Tag Archives: snowshoeing gear reviews

February 7, 2018 Boise Mountains, Idaho.

Review: The Best Gloves For Winter 2018

In Gear Reviews   |   Tagged , , , , , , , , , , , , , , , , , , , , , , , , , , , , , , , , , , , , , , , , , , , , , , , , , , , , , , , , ,   |   16 Comments

By Michael Lanza

I love getting outdoors in winter, especially skiing in all of its varieties—climbing up and sliding down mountains in the backcountry, skate skiing, resort skiing with my family, and touring on gentler terrain in the forest. Problem is, I have the worst fingers for being outside in sub-freezing temperatures: My Raynaud’s disease is so bad that my fingers turn white and numb even when I’m chopping vegetables that are still cold from the fridge. That’s made me picky about gloves. I’ve tested many over the years, and I use different models depending on the activity and temperature. Here are the best gloves I’ve found for winter. Continue reading →

Gear Review: MSR Lightning Explore 22-inch Snowshoes

December 20, 2017  |  In Gear Reviews   |   Tagged , , , , , , , , , , , ,   |   Leave a comment
MSR Lightning Explore Snowshoes 22-inch.

MSR Lightning Explore Snowshoes 22-inch.

MSR Lightning Explore 22-inch
$280, 3 lbs. 15 oz. (men’s), 3 lbs. 11 oz. (women’s)
Sizes: men’s and women’s 22-inch and 25-inch, men’s only 30-inch

Here’s the thing about snowshoes: This isn’t rocket science. In fact, it’s not even bicycle science. The basic concept of the snowshoe has been around for at least 4,000 years. But while today’s models essentially resemble the footwear worn by ancient Eurasian hunters and others who were trying to mimic the oversized feet of snowshoe hares, they employ modern materials and designs, and they differ in purpose and details that affect performance noticeably in the backcountry. And that’s exactly where the Lightning Explore 22-inch snowshoes, um, float above the competition. Continue reading →

Gear Review: Pieps DSP Sport Avalanche Beacon

February 15, 2017  |  In Gear Reviews   |   Tagged , , , , , , ,   |   2 Comments
Pieps DSP Sport

Pieps DSP Sport

Avalanche Beacon
Pieps DSP Sport
$320, 8 oz. (with three AAA batteries, included, not including harness weight)

I have more than a few friends—all of them experienced backcountry skiers, trained in avalanche awareness, and none of them reckless—who’ve been caught in avalanches. In each case, fortunately, it was minor and they emerged uninjured. But each of them realized it could have gone very badly. While an avalanche beacon represents yet another pricey piece of gear in an already expensive pastime, for backcountry riders traveling in mountainous, avalanche-prone terrain in winter and spring, it’s as indispensable as a shovel and climbing skins. So I decided to check out the more-affordable Pieps DSP Sport during several days of backcountry skiing in the mountains around Lake Tahoe and in Idaho’s Sawtooth and Boise Mountains. Continue reading →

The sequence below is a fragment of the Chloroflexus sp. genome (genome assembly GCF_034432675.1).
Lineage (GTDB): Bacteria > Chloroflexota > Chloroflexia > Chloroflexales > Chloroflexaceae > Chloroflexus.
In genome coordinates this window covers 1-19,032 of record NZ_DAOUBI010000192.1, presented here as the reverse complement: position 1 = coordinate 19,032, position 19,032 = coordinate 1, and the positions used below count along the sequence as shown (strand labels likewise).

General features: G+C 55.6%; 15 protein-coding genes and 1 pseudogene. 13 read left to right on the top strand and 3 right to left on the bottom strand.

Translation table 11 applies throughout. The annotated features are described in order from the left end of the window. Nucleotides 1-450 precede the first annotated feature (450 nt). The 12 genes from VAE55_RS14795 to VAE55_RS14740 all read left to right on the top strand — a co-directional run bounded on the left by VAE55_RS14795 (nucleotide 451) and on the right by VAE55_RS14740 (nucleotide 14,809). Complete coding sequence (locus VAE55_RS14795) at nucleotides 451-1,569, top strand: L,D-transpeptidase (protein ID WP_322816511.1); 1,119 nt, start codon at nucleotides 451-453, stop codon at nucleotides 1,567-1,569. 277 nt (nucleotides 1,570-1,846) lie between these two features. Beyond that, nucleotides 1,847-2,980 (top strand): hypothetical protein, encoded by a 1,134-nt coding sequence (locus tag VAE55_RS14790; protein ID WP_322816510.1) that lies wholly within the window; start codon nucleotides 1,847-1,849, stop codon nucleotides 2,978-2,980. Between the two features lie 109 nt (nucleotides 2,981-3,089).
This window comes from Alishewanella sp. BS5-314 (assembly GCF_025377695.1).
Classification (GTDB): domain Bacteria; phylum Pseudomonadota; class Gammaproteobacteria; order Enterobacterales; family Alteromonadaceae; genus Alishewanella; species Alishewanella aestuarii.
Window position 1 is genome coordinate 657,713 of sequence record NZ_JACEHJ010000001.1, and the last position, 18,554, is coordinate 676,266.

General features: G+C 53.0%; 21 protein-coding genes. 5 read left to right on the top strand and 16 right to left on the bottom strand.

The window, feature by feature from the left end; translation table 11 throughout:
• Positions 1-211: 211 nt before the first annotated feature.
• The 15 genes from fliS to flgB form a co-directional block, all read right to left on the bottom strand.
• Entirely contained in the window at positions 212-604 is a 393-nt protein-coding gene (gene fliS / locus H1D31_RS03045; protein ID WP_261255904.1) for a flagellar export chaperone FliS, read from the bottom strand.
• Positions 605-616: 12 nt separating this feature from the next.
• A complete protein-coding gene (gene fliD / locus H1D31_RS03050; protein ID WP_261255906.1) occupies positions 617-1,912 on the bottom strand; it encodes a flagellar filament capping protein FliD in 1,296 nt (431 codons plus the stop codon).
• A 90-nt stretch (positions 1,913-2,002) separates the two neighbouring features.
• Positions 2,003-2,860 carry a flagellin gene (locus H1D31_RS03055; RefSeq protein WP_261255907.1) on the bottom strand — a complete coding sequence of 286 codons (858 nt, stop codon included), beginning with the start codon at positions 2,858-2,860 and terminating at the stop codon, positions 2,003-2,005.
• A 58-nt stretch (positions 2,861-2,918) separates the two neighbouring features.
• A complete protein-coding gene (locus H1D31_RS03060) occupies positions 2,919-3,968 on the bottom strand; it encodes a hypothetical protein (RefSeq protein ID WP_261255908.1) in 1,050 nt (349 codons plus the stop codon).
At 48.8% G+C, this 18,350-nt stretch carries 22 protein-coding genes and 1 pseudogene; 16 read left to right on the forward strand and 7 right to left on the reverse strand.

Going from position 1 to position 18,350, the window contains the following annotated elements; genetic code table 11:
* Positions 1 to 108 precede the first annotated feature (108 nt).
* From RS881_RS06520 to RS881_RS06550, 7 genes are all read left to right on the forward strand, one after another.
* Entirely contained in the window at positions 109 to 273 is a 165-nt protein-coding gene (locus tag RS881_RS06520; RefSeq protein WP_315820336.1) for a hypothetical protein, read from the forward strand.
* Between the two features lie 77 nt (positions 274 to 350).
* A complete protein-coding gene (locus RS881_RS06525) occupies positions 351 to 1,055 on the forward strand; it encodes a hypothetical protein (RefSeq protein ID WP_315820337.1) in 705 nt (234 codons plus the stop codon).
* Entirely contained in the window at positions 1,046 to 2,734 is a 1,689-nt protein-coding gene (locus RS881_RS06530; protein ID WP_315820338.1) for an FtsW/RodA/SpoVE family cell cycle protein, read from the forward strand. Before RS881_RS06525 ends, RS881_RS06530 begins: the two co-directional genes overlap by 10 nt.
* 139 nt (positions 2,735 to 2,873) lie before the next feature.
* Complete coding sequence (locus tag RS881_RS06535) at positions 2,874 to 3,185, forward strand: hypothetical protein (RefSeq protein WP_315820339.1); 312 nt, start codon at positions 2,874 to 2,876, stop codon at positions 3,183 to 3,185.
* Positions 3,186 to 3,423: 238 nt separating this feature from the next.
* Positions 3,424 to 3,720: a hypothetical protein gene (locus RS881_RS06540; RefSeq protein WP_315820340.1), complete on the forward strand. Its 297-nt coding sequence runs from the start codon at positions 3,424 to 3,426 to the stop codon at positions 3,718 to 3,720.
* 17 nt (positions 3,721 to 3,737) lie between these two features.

Gear Review: Rab Alliance Gloves

February 4, 2014  |  In Gear Reviews   |   Tagged , , , , , , , , ,   |   2 Comments
Rab Alliance Gloves

Rab Alliance Gloves

Winter Gloves
Rab Alliance Gloves
$165, 8 oz. (medium)
Sizes: men’s S-XL

In winter activities like backcountry skiing, snowshoeing, and snow or ice climbing, you’re out for many hours and can face a huge range of temperatures and weather conditions—and often have your hands right in the snow. To me, gloves that fend off all precipitation and wind—and are super warm when my fingers turn white but versatile enough for moderate cold—are worth every penny. Several days of backcountry and resort skiing in Idaho’s Boise Mountains convinced me that the Rab Alliance are some of the best gloves I’ve ever used. Continue reading →

Gear Review: Gregory Targhee 45L Snow Pack

October 29, 2013  |  In Gear Reviews   |   Tagged , , , , , , , ,   |   Leave a comment
Gregory Targhee 45L

Gregory Targhee 45L

Backcountry Skiing/Riding Pack
Gregory Targhee 45L
$199, 4 lbs. (medium)
Sizes: S-L in 45L/2,746 c.i. and 32L/1,953 c.i. versions (fit torsos from 16-22 inches); one size in 26L/1,587 c.i. and 18L/1,098 c.i. versions

For a multi-day backcountry skiing, riding, or snowshoeing trip to a hut or yurt, you need a pack with a split personality: It has to be big enough to fit all the food and gear you need for at least four days, yet morph into a smaller pack when you fill it only partially for day tours. The new Targhee 45L assumed both personalities convincingly on a four-day, backcountry skiing trip to the Baldy Knoll yurt in Wyoming’s Tetons, thanks to superior stability and a highly versatile design. Continue reading →

Like This Story? Get My Free Email Newsletter!

Enter your email for updates about new stories, expert tips, and gear reviews.

Grand Canyon Hiker